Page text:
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Engineered Nature

A series by Karrie Jacobs that explores the emergence of spaces that are part manmade and part natural, from a sensor-packed hill in the New York Harbor to manmade rivers in East Texas.

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What if New Jersey’s Meadowlands were a national park?

A greener Garden State could keep 20 million New York-area residents above water.

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The manhole in the meadow

Why Prospect Park, 150 years later, is still America’s premiere example of manmade nature.

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Welcome to Freshkills, local landfill-turned-park

The manmade hills of Staten Island's Freshkills Park are inarguably beautiful, but they're also indicative of the disposability of the post-war American way of life. Karrie Jacobs explains, while taking us through the new, 2,200-acre park.

Meet the man who dedicated his life to creating artificial rivers

In East Texas, Jeff Henry has created a network of infinite artificial rivers at his family’s chain of water parks, Schlitterbahn. Think of it as nature well-suited for a generation raised on electronically enabled instant gratification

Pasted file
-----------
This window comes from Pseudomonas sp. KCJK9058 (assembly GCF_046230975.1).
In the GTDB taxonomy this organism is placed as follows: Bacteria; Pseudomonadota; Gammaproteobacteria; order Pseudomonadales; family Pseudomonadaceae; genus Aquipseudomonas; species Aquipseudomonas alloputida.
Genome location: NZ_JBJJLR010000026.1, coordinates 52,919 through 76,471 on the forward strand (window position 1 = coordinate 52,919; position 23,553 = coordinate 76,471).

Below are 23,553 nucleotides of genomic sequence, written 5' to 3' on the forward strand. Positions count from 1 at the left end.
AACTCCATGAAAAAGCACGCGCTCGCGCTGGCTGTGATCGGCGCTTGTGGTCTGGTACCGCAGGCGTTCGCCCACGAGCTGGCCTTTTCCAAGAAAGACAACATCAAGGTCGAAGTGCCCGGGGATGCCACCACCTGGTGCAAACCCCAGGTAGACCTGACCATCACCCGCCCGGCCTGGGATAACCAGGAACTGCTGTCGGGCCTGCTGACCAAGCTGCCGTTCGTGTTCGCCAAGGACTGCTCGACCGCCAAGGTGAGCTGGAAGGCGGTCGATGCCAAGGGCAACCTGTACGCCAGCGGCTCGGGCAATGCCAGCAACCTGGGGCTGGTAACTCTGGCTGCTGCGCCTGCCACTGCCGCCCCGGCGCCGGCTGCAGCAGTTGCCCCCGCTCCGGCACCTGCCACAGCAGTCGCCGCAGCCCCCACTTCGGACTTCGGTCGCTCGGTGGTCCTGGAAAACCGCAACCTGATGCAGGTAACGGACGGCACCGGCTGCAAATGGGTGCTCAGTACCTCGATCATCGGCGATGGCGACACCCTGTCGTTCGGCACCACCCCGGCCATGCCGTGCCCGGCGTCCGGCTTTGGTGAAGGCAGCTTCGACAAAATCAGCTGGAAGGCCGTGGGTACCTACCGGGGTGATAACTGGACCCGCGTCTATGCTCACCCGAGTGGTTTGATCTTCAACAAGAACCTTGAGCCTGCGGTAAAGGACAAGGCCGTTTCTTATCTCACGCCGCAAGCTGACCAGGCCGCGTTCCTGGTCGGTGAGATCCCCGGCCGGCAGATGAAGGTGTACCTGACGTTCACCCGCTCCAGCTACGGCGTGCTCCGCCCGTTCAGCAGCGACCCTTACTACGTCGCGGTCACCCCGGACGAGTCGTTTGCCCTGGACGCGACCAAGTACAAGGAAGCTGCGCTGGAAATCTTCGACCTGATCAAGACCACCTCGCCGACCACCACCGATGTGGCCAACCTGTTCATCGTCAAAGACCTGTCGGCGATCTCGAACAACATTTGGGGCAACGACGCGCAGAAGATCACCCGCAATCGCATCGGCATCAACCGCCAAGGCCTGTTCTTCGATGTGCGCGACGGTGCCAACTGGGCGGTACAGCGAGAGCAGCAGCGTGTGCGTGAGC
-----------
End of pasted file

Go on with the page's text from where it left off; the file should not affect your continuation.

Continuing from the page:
Why urban green roofs aren't just pretty gardens

In the latest installment of Engineered Nature, Karrie Jacobs explores the world's largest rooftop farms in Brooklyn and Chicago and discovers the place where high tech strategies and mother nature meet.

Paradise under the expressway

In the second installment of Engineered Nature, Karrie Jacobs explores the Buffalo Bayou in Houston and examines how a change in perspective can turn a highway’s inhospitable underside into a bucolic park.

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On Governors Island, the world's smartest hill

The Hills on Governors Island are a perfect example of the hallmark of 21st century design: objects that are hybrids, part manmade and part natural. Karrie Jacobs examines the engineering behind the landscape.